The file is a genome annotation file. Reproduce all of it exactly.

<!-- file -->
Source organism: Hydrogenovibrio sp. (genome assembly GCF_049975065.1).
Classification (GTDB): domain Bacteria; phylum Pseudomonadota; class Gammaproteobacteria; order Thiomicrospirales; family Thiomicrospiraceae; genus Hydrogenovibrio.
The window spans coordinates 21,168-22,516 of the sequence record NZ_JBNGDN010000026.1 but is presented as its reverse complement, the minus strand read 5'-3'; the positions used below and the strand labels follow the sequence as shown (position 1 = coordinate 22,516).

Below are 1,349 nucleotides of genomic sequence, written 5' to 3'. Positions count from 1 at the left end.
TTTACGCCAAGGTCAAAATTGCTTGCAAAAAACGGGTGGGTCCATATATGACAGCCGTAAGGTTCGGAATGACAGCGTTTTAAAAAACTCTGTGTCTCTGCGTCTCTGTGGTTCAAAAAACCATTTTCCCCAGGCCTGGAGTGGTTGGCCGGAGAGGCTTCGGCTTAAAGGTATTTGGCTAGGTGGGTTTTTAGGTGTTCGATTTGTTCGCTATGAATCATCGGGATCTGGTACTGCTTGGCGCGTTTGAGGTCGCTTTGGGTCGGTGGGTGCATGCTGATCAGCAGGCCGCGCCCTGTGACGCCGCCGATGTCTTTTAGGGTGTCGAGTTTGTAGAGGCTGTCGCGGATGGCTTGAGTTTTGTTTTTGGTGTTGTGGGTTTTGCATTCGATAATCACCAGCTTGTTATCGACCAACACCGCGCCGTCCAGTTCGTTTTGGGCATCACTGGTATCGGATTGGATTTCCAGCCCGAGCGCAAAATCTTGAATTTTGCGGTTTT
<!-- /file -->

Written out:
Source organism: Hydrogenovibrio sp. (genome assembly GCF_049975065.1).
Classification (GTDB): domain Bacteria; phylum Pseudomonadota; class Gammaproteobacteria; order Thiomicrospirales; family Thiomicrospiraceae; genus Hydrogenovibrio.
The window spans coordinates 21,168-22,516 of the sequence record NZ_JBNGDN010000026.1 but is presented as its reverse complement, the minus strand read 5'-3'; the positions used below and the strand labels follow the sequence as shown (position 1 = coordinate 22,516).

Below are 1,349 nucleotides of genomic sequence, written 5' to 3'. Positions count from 1 at the left end.
TTTACGCCAAGGTCAAAATTGCTTGCAAAAAACGGGTGGGTCCATATATGACAGCCGTAAGGTTCGGAATGACAGCGTTTTAAAAAACTCTGTGTCTCTGCGTCTCTGTGGTTCAAAAAACCATTTTCCCCAGGCCTGGAGTGGTTGGCCGGAGAGGCTTCGGCTTAAAGGTATTTGGCTAGGTGGGTTTTTAGGTGTTCGATTTGTTCGCTATGAATCATCGGGATCTGGTACTGCTTGGCGCGTTTGAGGTCGCTTTGGGTCGGTGGGTGCATGCTGATCAGCAGGCCGCGCCCTGTGACGCCGCCGATGTCTTTTAGGGTGTCGAGTTTGTAGAGGCTGTCGCGGATGGCTTGAGTTTTGTTTTTGGTGTTGTGGGTTTTGCATTCGATAATCACCAGCTTGTTATCGACCAACACCGCGCCGTCCAGTTCGTTTTGGGCATCACTGGTATCGGATTGGATTTCCAGCCCGAGCGCAAAATCTTGAATTTTGCGGTTTT